It’s not too much of a stretch of the imagination to picture a situation where Google’s Duplex assistant can be the recipient of calls. Indeed, it’s easy for the sensationalist journalist to produce headlines such as “Rise of robots threatens to terminate the UK call-centre workforce” – as was recently reported in the Guardian.
The cost-saving potential alone shows it’s a threat to existing ways of managing customer queries. But customers are notoriously fickle. Some will have no issue with an all-knowing virtual call centre assistant without the almost obligatory wait whilst others will be less impressed with the lack of genuine human interaction. Does automated response increase customer experience or reduce it?
For quite a long time, anything other than a simple interaction will require hand-off to a trained human service representative. People who are not clear communicators may find the experience frustrating even though technology’s ability to understand a wide variety of communication styles is improving.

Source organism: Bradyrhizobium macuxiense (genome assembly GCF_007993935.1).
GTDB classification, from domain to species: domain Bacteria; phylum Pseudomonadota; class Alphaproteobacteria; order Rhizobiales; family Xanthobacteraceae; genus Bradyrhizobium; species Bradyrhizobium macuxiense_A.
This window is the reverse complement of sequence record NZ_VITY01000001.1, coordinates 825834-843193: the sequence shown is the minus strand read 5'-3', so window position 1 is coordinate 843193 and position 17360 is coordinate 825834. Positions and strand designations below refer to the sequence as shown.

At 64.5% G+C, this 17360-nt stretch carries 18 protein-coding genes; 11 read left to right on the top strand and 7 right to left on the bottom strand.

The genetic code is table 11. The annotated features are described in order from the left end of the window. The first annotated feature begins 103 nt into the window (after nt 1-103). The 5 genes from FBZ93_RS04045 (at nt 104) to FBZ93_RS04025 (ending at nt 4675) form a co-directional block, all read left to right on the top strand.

Whilst it’s not a dramatic rise-of-the-machines Terminator-style threat just yet, but that doesn’t mean you shouldn’t plan for it.
And by plan, I mean imaginative, creative planning that continually tracks and assesses customer outcomes in the context of what developments are underway. In meetings last week with potential contributors to The Next Ten Years – with a deep interest in AI-driven innovation – we examined possibilities created in different markets.
In banking, it’s easy to picture an extension to services like Monzo’s which allows customers to keep tabs on spending across various categories with automated proactive review on past spending patterns, income etc to provide a more holistic view of your finances and spending possibilities. I can imagine the app being extended from money management into lifestyle management (which from a consumer customer perspective is the business banking should be in) tut-tutting at you if you buy an extra round of drinks and immobilising the car if you don’t blow into a tube before attempting to drive home etc etc. It might also tell you the planned holiday in the sun is going to be 2% more expensive now because it’s linked your planned spending patterns to alternative providers giving you a stream of alternative options whilst you make your decision.